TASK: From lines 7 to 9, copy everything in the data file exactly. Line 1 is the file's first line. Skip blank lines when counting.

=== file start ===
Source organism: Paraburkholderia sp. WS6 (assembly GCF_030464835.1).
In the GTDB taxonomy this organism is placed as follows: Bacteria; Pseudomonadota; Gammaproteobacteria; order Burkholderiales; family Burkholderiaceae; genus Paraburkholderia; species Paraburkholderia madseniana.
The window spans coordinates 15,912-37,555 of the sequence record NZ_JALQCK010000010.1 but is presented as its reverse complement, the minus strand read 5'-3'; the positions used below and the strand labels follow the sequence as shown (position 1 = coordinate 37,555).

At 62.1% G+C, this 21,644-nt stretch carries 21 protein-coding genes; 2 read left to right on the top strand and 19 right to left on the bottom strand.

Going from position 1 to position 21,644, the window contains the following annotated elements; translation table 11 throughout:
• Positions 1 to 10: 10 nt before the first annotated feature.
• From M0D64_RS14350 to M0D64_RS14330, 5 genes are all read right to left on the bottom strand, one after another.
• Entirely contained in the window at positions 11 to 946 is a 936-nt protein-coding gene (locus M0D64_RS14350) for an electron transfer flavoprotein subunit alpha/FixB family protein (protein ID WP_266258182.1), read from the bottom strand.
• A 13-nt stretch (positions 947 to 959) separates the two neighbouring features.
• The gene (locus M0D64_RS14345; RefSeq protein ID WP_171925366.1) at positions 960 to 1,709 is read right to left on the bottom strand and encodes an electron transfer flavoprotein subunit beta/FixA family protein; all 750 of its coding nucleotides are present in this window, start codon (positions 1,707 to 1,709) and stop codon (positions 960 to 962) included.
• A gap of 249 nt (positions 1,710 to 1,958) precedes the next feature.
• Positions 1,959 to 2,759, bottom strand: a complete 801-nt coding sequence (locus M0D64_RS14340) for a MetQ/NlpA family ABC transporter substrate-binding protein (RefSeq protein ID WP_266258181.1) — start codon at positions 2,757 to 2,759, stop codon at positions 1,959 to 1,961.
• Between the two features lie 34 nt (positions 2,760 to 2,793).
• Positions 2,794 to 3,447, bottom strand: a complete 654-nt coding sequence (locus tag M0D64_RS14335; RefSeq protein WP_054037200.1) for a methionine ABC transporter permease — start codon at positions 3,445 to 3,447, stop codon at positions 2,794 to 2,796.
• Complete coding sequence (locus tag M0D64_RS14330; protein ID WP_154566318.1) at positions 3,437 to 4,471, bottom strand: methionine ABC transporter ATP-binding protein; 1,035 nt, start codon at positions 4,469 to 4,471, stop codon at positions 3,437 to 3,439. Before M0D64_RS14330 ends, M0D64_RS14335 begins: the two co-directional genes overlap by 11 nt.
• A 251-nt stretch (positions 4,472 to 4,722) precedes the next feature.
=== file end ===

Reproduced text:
• From M0D64_RS14350 to M0D64_RS14330, 5 genes are all read right to left on the bottom strand, one after another.
• Entirely contained in the window at positions 11 to 946 is a 936-nt protein-coding gene (locus M0D64_RS14350) for an electron transfer flavoprotein subunit alpha/FixB family protein (protein ID WP_266258182.1), read from the bottom strand.
• A 13-nt stretch (positions 947 to 959) separates the two neighbouring features.